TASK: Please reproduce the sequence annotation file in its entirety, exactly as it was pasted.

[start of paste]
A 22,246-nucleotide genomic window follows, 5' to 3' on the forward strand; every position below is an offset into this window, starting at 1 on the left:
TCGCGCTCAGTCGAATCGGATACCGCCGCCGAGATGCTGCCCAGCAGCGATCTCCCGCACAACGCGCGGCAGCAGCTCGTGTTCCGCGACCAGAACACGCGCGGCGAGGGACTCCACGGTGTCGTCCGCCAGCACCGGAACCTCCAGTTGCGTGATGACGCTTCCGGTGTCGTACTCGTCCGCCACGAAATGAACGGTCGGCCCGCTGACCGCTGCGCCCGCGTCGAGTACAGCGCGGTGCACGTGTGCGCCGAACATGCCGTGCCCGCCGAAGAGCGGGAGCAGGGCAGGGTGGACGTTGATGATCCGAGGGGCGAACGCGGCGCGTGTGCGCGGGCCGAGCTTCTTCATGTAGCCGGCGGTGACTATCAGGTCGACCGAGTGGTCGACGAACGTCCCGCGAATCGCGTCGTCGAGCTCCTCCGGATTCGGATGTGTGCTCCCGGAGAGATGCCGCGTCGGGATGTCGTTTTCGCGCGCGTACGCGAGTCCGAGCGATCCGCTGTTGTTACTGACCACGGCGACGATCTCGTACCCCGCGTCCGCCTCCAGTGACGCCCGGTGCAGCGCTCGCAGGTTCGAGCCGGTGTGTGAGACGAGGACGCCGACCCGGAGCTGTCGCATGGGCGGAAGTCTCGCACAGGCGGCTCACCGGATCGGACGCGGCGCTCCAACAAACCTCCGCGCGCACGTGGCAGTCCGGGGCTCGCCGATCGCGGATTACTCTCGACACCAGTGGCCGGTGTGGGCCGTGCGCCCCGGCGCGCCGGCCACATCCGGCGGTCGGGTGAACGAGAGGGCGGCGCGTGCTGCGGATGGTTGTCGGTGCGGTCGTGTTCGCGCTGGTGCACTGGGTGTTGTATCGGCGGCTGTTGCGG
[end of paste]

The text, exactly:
A 22,246-nucleotide genomic window follows, 5' to 3' on the forward strand; every position below is an offset into this window, starting at 1 on the left:
TCGCGCTCAGTCGAATCGGATACCGCCGCCGAGATGCTGCCCAGCAGCGATCTCCCGCACAACGCGCGGCAGCAGCTCGTGTTCCGCGACCAGAACACGCGCGGCGAGGGACTCCACGGTGTCGTCCGCCAGCACCGGAACCTCCAGTTGCGTGATGACGCTTCCGGTGTCGTACTCGTCCGCCACGAAATGAACGGTCGGCCCGCTGACCGCTGCGCCCGCGTCGAGTACAGCGCGGTGCACGTGTGCGCCGAACATGCCGTGCCCGCCGAAGAGCGGGAGCAGGGCAGGGTGGACGTTGATGATCCGAGGGGCGAACGCGGCGCGTGTGCGCGGGCCGAGCTTCTTCATGTAGCCGGCGGTGACTATCAGGTCGACCGAGTGGTCGACGAACGTCCCGCGAATCGCGTCGTCGAGCTCCTCCGGATTCGGATGTGTGCTCCCGGAGAGATGCCGCGTCGGGATGTCGTTTTCGCGCGCGTACGCGAGTCCGAGCGATCCGCTGTTGTTACTGACCACGGCGACGATCTCGTACCCCGCGTCCGCCTCCAGTGACGCCCGGTGCAGCGCTCGCAGGTTCGAGCCGGTGTGTGAGACGAGGACGCCGACCCGGAGCTGTCGCATGGGCGGAAGTCTCGCACAGGCGGCTCACCGGATCGGACGCGGCGCTCCAACAAACCTCCGCGCGCACGTGGCAGTCCGGGGCTCGCCGATCGCGGATTACTCTCGACACCAGTGGCCGGTGTGGGCCGTGCGCCCCGGCGCGCCGGCCACATCCGGCGGTCGGGTGAACGAGAGGGCGGCGCGTGCTGCGGATGGTTGTCGGTGCGGTCGTGTTCGCGCTGGTGCACTGGGTGTTGTATCGGCGGCTGTTGCGG